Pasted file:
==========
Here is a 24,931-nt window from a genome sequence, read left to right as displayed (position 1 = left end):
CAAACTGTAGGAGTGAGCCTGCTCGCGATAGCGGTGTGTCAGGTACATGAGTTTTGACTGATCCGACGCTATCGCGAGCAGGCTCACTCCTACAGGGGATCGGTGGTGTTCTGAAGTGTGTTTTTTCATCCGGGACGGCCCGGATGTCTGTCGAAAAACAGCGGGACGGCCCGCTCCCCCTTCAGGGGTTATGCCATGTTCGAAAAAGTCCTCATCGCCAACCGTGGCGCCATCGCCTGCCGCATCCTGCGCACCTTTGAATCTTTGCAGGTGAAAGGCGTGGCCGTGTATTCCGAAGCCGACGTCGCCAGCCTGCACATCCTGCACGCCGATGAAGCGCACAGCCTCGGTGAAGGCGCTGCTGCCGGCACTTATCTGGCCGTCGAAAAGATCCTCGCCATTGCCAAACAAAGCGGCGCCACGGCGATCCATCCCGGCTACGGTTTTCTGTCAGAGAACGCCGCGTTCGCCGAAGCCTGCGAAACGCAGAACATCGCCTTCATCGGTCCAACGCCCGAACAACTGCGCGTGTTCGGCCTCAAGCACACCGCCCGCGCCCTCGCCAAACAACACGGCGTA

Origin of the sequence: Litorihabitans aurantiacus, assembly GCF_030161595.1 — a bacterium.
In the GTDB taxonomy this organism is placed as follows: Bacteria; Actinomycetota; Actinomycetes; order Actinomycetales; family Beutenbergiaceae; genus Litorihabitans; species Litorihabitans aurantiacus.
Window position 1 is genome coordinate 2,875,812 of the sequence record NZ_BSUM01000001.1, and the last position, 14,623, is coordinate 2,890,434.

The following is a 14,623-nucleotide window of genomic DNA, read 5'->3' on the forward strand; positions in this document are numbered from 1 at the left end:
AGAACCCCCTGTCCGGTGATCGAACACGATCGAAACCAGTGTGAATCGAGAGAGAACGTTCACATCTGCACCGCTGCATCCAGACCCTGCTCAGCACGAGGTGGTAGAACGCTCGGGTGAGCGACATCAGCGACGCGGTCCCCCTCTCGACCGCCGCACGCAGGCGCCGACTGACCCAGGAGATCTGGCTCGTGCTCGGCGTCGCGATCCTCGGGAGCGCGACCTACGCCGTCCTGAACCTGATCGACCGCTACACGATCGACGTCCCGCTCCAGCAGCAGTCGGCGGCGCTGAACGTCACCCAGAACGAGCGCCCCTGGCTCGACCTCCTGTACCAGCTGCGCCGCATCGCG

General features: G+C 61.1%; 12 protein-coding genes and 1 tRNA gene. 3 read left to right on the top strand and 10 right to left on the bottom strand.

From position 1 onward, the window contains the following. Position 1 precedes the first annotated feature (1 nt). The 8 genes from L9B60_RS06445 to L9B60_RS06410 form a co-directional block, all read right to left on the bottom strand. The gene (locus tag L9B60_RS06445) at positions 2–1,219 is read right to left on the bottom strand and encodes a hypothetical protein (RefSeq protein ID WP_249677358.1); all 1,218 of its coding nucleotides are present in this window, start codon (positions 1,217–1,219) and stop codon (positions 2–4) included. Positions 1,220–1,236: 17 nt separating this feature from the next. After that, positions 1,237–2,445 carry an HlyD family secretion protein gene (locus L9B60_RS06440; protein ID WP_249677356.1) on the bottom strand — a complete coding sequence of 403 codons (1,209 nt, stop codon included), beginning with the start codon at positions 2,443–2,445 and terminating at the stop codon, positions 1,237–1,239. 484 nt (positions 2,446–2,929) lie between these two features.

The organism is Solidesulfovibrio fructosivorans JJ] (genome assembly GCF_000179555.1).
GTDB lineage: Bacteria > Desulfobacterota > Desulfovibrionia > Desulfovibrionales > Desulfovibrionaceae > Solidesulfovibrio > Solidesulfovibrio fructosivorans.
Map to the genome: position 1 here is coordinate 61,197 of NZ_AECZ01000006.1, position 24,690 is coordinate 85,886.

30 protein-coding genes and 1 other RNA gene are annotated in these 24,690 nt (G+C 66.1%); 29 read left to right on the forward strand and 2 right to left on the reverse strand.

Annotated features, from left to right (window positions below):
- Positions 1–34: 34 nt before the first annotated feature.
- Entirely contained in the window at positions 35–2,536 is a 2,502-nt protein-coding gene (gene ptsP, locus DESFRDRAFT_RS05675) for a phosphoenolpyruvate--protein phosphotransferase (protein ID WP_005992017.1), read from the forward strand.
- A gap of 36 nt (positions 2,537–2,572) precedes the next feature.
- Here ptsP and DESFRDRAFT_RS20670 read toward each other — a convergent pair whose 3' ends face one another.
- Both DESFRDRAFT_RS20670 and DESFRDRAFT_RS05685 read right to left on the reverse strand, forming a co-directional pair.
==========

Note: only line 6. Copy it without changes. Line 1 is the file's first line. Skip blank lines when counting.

The following is a 14,623-nucleotide window of genomic DNA, read 5'->3' on the forward strand; positions in this document are numbered from 1 at the left end: